I didn’t plan on becoming a writer, but I have a story to tell. The story of a little girl who knew what she wanted to say but couldn’t make the words come out right. It’s a story (all apraxia parents) know and share.
It’s the story of a girl in search of her voice. Her name is Anna, and she has childhood apraxia of speech.
It took us a while to realize there was something wrong, but about the time she turned two we started to suspect it. I remember one day in particular. My wife Julia and I had taken Anna to our local Gymboree studio for open gym when a little voice caught our ears.
“Help please, mommy.”
We turned to see a small boy struggling to climb up the ladder behind Anna. His mom leaned down and gave him a boost.
“Thank you,” he said as he climbed the rest of the way up the play structure set in the center of the multi-colored classroom.
“He’s a beautiful little boy,” Julia said.
“Thank you,” his mom replied.
“How old is he?”
The words hit as hard as if the play structure had collapsed on top of us. Eighteen months old and his speech was clear and fluent. Anna was seven months older and we couldn’t understand her.
That’s when we knew there was something wrong, but we didn’t know what it was yet.
Now Anna has always been a smart, creative, and outgoing child. She was already recognizing a handful of sight words and communicating with us as best as she could. We practiced by writing words on her Magna Doodle:
“Meeeow.” She couldn’t say “cat” yet but we knew what she meant.
“Rffff.” A bark.
“Doh, doh, doh.” Her approximation of an oink.
She was obviously smart and she knew what she wanted to say. She tried to communicate with us, but we only understood her about ten percent of the time. Mostly she babbled to herself or her toys. Every so often, though, she would ask for something and we’d have no idea what she wanted. I remember one evening in particular when she walked in our living room and announced:
“Awaem oobie ees.”
“What’s that honey?” Julia asked.
“Awaem oobie ees.”
“I have no idea,” I said.
She made the sign for eat, putting her hand up to her mouth.
“Awaem oobie ees.”
“Eat,” Julia said. “Eat what?”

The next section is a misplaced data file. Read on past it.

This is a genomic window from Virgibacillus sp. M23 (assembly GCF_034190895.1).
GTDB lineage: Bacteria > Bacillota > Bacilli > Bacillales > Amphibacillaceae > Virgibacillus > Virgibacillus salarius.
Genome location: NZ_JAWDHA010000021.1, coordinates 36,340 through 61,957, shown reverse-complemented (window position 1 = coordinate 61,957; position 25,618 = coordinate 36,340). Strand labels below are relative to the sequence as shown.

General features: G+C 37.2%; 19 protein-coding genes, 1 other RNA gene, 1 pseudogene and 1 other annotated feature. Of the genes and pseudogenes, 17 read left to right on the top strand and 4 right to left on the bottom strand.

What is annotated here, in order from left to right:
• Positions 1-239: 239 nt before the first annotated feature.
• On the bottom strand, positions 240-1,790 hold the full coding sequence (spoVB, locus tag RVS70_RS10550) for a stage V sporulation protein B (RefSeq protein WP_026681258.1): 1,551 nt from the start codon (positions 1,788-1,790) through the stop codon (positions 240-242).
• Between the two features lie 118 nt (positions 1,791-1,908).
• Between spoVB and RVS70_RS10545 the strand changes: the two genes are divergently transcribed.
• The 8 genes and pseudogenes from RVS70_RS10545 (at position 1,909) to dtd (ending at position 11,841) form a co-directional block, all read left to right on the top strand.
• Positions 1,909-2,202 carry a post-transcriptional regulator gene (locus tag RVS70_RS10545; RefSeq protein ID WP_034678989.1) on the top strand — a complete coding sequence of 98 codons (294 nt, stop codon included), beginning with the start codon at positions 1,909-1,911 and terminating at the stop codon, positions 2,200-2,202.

“Oobie?” I asked.
“No,” Anna replied. Her “no” was unmistakable. “No oobie, oobie.”
Anna folded her arms in frustration. It was hard not to laugh at the gesture, but at the same time I felt so bad for her.
“It’s something she wants to eat.” Julia said.
Anna smiled and nodded. “Oobie.”
“So it’s food, two syllables?”
“Great,” I said. “We’re playing charades with a two year old.”
“You’re not helping.
Anna put her hands on her hips. “Oobie ees.” The hands on the hips were even cuter than the folded arms, but we kept our laughs to ourselves.
“Oo – bie ees?” Julia sounded out the words, grasping at each syllable as it passed over her lips.
I joined her. “Oo – bie ees.”
Over and over we both said it. “Oo . . . bie . . . ees.” Then it hit me.
Anna smiled and nodded again. “Oobie ees.” She sounded so happy.
Julia got up and got Anna the cookie while I smiled back at Anna. I was her hero for the moment, but before long I’d be that stupid grown-up who couldn’t understand her.
It frustrated Julia and I as much as it frustrated Anna. We knew she was smart, we knew she understood us, yet she just wasn’t able to say what she wanted to say.
Now this may sound strange, but we were fortunate that Anna had been born with a cleft lip. We took her to Doernbecher Children’s Hospital in Portland for her surgery at four months old and returned annually for visits with the various members of their Cleft Team. Up to this point, we hadn’t seen their Speech Language Pathologist, but given our concerns we made an appointment.
The SLP saw Anna twice—in April and then October of 2008. The diagnosis? childhood apraxia of speech. The recommended treatment? Speech therapy, twice a week.
She began therapy right after her third birthday. When she started, she was all but unintelligible, but within the first year she made tremendous strides. By the time she turned four we could understand about 75% of what she said and total strangers got about half. She’s progressed even farther since then, and though we still don’t understand her all the time she is mostly understandable, even to strangers. She started kindergarten in September (2011) and has transitioned into a public school environment with no difficulties.
And now we want to give back . . . We hope that our participation (in Apraxia Awareness Day) will help her and so many other kids facing the same struggle Anna has faced every day for the last few years: The struggle to be understood.
Every child deserves a voice.
If you have a child with apraxia of speech or know someone who does, or if you had apraxia or a similar motor-speech delay yourself as a child, please feel free to share your story in the comments. Thanks!